Mark Dombeck, Ph.D. was Director of Mental Help Net from 1999 to 2011. Dr. Dombeck received his Ph.D. in Clinical Psychology in 1995 ...Read More
How many of you out there have gone to the doctor’s office for a checkup and were told that you needed to lose weight? If you’re over a certain age and American, probably a lot of you. Of those who have had that experience (or a similar one), how many of you actually were sufficiently motivated by what the doctor told you to do that you actually went out and did something about it. A much smaller number, I’m sure.
The question of how someone can motivate someone else to change their behavior in a positive way is an important one. Doctors are forever telling their patients to lose weight or to stop smoking and dentists are always telling their patients to floss, but typically their change-motivating intervention stops there, and as we all know, though we believe the doctor or the dentist and know that we should make these changes, we typically don’t. It is simply hard to change habits, even when they are bad for us. If we had some sort of program we could participate in that showed us how to make desired changes and which provided a trainer to yell at us when we fail to act in appropriate ways more of us would make those changes, probably. But for the most part, such programs don’t exist in our areas, are too expense, or too much of a bother. We know that the motivation for making change has to come from inside, but we don’t typically know how to muster it.
British health psychologist Christopher Armitage has a study in the most recent Journal of Consulting and Clinical Psychology (February 2006 Vol. 74, No. 1,141-151) called "Evidence That Implementation Intentions Promote Transitions Between the Stages of Change" that looks at ways that doctors and other people with a vested interest in motivating healthy change can better give directions to their charges so that those directions are in fact motivating. The article is dense and harder to read than is strictly necessary (in typical research journal fashion), but the results are worth commenting on.
Armitage essentially took a group of 554 British insurance company employees interested in losing weight and sent each a "dietary habits" questionnaire. Though all participants were advised of the benefits of a low fat diet for weight loss, one randomly chosen group of them (the experimental group) received an additional instruction at the end of their questionnaire:
"We want you to plan to eat a low-fat diet during the next month. You are free to choose how you will do this, but we want you to formulate your plans in as much detail as possible. Please pay particular attention to the situations in which you will implement these plans."
This last question was designed to get the experimental group to form in their minds a set of "implementation intentions". An intention is nothing more or less than a statement that someone might make saying they will do something in the future. When a doctor or dentist gets on your case to lose weight, they are helping you to form what is known as a Behavioral Intention; they want you to say to yourself, "I intend to lose weight". Behavioral intentions are all find and good, but they do not help people to know how to lose weight. Regular behavioral intentions help people to know what they intend to do. An implementation intention answers a slightly different question: How will you do that thing?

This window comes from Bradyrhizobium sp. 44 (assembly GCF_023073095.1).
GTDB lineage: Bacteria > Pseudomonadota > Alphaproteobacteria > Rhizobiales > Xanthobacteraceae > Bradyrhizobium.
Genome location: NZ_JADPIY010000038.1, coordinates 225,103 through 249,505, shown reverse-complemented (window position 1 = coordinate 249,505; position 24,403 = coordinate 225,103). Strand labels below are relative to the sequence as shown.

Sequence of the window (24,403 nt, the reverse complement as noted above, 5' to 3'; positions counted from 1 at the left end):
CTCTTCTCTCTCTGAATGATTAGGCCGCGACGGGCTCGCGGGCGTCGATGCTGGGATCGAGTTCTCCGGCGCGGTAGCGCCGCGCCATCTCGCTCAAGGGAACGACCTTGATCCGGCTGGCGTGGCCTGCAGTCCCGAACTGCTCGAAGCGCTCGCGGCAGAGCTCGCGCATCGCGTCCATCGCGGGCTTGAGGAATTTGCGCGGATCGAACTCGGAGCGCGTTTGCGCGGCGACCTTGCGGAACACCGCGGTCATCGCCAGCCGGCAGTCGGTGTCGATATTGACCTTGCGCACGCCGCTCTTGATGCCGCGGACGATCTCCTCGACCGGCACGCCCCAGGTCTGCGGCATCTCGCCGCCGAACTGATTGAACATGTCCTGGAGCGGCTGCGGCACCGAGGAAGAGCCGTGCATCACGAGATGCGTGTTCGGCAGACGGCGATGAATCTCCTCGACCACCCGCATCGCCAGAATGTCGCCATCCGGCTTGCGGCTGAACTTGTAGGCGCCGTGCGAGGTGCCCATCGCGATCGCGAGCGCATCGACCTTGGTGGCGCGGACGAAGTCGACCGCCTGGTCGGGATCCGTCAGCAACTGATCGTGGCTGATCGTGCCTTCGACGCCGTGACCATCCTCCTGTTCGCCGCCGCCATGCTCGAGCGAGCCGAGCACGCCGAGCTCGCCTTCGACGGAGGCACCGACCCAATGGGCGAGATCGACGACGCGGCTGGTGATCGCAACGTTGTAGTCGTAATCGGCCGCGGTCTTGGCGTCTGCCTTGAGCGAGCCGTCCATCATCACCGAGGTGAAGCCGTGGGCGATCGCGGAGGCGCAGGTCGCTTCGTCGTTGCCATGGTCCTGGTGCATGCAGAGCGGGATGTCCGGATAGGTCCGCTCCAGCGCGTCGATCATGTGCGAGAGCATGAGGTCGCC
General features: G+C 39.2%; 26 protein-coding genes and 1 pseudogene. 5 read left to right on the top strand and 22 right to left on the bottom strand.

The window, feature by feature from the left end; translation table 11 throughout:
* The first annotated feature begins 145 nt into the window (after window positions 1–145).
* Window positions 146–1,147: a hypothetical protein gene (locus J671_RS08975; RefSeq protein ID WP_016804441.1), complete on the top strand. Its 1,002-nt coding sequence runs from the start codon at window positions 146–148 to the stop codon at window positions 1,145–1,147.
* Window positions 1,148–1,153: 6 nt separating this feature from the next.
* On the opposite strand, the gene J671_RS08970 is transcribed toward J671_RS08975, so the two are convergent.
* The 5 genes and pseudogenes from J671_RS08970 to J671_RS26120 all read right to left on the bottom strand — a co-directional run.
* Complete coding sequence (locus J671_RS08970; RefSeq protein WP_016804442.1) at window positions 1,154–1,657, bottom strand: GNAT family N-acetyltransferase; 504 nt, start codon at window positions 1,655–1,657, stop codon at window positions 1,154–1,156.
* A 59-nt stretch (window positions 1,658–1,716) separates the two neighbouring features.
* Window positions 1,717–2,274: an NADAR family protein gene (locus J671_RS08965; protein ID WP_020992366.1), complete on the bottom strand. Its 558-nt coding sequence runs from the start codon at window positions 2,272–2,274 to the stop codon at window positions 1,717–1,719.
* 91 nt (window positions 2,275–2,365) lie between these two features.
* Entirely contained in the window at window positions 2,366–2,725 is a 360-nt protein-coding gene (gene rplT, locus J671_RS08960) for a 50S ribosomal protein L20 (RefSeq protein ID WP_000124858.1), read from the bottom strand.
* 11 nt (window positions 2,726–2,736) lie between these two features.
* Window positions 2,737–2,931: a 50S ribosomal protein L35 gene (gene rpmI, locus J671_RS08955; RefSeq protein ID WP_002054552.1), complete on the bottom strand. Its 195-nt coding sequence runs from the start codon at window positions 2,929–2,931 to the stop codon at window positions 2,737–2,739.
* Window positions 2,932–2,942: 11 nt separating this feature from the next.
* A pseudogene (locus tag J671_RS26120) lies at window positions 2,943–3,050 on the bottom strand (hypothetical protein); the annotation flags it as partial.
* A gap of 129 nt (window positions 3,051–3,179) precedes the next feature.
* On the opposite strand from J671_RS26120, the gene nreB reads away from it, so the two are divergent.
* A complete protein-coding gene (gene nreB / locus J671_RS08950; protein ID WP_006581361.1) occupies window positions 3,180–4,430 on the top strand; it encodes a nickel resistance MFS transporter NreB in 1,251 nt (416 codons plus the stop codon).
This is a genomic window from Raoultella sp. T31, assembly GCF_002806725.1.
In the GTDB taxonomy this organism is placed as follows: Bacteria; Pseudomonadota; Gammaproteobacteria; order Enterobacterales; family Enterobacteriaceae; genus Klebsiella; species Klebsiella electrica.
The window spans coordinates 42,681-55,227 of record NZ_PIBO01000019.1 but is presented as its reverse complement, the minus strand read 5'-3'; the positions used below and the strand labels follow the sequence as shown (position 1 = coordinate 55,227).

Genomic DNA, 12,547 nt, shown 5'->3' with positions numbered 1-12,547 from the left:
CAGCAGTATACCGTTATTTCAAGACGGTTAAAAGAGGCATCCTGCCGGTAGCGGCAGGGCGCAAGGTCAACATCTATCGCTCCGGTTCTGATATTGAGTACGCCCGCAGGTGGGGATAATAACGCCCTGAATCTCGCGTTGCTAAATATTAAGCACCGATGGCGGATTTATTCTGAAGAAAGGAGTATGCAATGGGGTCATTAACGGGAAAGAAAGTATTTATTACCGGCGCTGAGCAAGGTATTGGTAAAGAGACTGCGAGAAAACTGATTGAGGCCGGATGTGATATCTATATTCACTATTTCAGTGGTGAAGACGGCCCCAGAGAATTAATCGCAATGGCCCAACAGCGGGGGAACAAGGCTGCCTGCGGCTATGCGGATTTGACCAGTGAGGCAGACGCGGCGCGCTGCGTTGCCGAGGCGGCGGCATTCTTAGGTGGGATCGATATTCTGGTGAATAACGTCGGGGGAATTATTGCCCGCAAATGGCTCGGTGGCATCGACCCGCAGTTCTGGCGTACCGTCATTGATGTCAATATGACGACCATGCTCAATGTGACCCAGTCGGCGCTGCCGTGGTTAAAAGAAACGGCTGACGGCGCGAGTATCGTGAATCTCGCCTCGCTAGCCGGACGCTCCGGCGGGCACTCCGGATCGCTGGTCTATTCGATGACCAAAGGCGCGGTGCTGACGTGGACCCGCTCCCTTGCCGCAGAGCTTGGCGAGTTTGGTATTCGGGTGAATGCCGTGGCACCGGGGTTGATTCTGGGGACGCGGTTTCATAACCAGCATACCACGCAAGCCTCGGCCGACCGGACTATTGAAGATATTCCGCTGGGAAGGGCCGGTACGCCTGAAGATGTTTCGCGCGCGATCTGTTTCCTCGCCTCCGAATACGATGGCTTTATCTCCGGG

By giving the implementation intention instruction, Armitage was asking study participants to say what they would do in order to achieve the goal of weight loss. Armitage was looking for participants to write down things like "I’ll reach for a piece of fruit when I go to the kitchen for a snack". He was asking them to make a plan for how they’ll accomplish their weight loss, rather than simply demanding that it occur. Most people know what they need to do differently in order to lose weight anyway; they just don’t end up choosing to do those things.
As it turns out, study participants who received the implementation instruction were measurably more motivated to lose weight a month later than those who did not receive the instruction. Motivation was measured by assessing in what stage of change participants were in with regard to weight loss both before and after the questionnaires were given out. Only 13% of control subjects (who did not get the implementation instruction) made progress towards weight loss, compared with 27% of those who did get the implementation instruction. Think about it – just asking people to plan out how they will do something positive for themselves roughly doubled the amount of people who actually went on to do that thing.
This sort of thing is a work in progress, with this particular study being just a small slice of a larger vision. But this is clearly promising work too! The implication is that if we can convince doctors to provide an implementation intention instruction along with their "lose weight or else" messages (which would not take them very long to do – and a nurse could do it anyway), they will succeed in motivating their patients about 100% better than they currently do. And that would probably translate into more weight lost, fewer cigarettes smoked, and more teeth flossed.